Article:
RAPPEL ERROR—INCORRECT USE OF EQUIPMENT
Alberta, Smith-Dorrien Valley, Ranger Creek
At 1630 on November 9, authorities at Peter Lougheed Provincial Park received a radio call from M.P., who was at the scene of a rappelling accident on an ice climb on Mount Murray.
After a day of top-roping from a substantial anchor on an ice smear to the north of the R&D route in Ranger Creek, M.D. (36) had removed the carabiners from the top slings and threaded the climbing rope through two Abalakov loops before being lowered to the base by his belayer. During lowering, the climbing rope cut through the slings and M.D. fell to the bottom, sustaining extensive injuries: a broken femur, neck fractures, broken pelvis, a large puncture cut in the left knee, a compression fracture of the lower back and assorted cuts. He was in serious shock.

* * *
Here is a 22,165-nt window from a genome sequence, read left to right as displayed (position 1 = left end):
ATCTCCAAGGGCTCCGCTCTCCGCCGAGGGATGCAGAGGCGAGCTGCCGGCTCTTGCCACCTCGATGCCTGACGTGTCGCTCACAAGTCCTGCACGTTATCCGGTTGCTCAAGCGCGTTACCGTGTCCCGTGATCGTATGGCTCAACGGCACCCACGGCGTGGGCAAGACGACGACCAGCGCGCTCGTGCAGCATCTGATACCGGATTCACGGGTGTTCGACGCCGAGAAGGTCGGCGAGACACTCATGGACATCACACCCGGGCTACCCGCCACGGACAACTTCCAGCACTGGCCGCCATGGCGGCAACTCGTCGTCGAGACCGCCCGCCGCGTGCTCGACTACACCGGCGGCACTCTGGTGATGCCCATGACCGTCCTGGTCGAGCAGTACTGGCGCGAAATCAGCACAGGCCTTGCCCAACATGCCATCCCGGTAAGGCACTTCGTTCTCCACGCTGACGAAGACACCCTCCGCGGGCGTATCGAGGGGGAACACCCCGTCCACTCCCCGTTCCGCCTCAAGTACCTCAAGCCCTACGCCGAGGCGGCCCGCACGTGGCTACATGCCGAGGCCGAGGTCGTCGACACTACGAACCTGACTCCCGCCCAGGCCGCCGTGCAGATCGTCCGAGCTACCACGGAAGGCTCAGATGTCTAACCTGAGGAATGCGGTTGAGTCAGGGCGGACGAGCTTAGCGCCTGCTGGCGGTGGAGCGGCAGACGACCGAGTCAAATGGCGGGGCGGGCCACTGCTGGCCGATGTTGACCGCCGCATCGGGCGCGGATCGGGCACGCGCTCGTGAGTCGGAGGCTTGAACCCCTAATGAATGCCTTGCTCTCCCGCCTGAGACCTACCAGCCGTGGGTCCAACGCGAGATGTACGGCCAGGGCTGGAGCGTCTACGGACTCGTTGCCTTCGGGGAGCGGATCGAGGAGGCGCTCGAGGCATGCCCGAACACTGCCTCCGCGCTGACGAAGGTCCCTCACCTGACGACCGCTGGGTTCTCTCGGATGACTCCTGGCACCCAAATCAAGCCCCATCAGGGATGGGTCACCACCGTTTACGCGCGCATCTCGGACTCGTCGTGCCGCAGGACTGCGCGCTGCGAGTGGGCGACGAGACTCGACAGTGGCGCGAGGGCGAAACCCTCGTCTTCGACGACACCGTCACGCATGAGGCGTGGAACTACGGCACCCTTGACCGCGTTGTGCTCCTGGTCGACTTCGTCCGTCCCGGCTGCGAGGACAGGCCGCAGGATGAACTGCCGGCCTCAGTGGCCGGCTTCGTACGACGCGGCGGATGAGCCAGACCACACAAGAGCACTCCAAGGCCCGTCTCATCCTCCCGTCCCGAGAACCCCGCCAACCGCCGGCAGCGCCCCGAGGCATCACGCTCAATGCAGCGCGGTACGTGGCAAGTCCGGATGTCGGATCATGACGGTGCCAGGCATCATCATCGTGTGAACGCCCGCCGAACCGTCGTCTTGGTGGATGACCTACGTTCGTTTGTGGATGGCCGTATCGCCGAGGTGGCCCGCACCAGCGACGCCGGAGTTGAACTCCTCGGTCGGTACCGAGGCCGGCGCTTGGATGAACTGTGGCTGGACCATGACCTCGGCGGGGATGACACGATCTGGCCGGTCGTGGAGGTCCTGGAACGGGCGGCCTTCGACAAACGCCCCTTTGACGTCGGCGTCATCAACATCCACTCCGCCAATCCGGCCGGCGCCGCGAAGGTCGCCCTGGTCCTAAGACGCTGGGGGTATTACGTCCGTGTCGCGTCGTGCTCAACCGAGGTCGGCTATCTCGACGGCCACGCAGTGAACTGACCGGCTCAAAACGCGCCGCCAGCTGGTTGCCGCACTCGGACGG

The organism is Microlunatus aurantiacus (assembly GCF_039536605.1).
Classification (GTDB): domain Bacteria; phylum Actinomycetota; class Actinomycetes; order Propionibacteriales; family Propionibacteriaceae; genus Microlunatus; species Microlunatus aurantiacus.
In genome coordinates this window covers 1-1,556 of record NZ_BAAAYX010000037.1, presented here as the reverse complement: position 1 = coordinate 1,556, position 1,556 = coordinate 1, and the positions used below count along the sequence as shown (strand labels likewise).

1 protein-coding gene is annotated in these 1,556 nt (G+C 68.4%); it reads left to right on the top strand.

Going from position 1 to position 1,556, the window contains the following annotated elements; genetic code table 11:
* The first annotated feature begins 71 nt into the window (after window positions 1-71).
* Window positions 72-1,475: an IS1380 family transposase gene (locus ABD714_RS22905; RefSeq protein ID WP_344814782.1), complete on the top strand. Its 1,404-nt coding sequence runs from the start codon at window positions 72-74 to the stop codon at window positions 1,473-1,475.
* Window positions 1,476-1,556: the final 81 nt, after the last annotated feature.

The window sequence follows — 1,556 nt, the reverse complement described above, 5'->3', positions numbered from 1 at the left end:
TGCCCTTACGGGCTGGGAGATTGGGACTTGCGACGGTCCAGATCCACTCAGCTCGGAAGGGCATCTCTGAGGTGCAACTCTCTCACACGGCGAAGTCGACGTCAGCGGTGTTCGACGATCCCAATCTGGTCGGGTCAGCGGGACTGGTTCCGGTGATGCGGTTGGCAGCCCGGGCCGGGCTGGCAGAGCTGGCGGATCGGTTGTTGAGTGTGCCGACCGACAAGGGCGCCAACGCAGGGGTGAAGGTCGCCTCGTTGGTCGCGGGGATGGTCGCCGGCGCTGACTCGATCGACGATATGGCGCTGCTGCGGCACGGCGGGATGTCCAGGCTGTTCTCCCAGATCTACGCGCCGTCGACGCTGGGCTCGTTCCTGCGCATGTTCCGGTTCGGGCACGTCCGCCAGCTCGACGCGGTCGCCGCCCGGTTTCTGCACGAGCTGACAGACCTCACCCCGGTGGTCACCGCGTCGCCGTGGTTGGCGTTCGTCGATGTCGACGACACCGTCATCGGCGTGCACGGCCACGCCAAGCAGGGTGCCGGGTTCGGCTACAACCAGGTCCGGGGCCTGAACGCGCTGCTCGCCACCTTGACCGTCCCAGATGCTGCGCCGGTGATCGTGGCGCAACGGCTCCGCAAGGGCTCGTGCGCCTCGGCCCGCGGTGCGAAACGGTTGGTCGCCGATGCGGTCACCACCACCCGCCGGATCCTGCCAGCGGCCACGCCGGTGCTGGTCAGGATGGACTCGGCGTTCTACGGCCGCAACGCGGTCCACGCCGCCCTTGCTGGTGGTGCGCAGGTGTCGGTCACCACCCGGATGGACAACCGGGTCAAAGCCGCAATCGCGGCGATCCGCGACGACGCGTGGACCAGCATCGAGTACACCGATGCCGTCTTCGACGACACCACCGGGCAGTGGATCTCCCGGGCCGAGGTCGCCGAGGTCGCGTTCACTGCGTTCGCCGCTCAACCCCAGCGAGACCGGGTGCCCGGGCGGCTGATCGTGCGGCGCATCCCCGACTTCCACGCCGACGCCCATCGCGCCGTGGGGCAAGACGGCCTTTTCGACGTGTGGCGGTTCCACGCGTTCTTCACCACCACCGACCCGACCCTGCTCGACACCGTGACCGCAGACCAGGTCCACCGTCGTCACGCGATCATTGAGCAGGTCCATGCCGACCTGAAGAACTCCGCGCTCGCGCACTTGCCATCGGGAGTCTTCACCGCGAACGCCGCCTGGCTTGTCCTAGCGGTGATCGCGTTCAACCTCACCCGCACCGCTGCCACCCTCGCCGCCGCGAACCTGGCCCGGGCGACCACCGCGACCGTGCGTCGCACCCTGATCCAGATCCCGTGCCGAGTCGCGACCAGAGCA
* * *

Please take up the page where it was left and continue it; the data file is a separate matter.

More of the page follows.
Park rangers drove to Ranger Creek, while a helicopter was dispatched from Canmore with an alpine specialist. Because of failing daylight and the severe injuries, a rescue had to be performed quickly. (Source: Kananaskis Country Alpine Specialist)
Climbing ropes can easily cut through slings when they dynamically rub against each other. Most climbers are likely aware of the risk of this practice, yet some continue to take their chances with it. A rappel instead of a lower would have prevented this accident. (Source: Geoff Powter)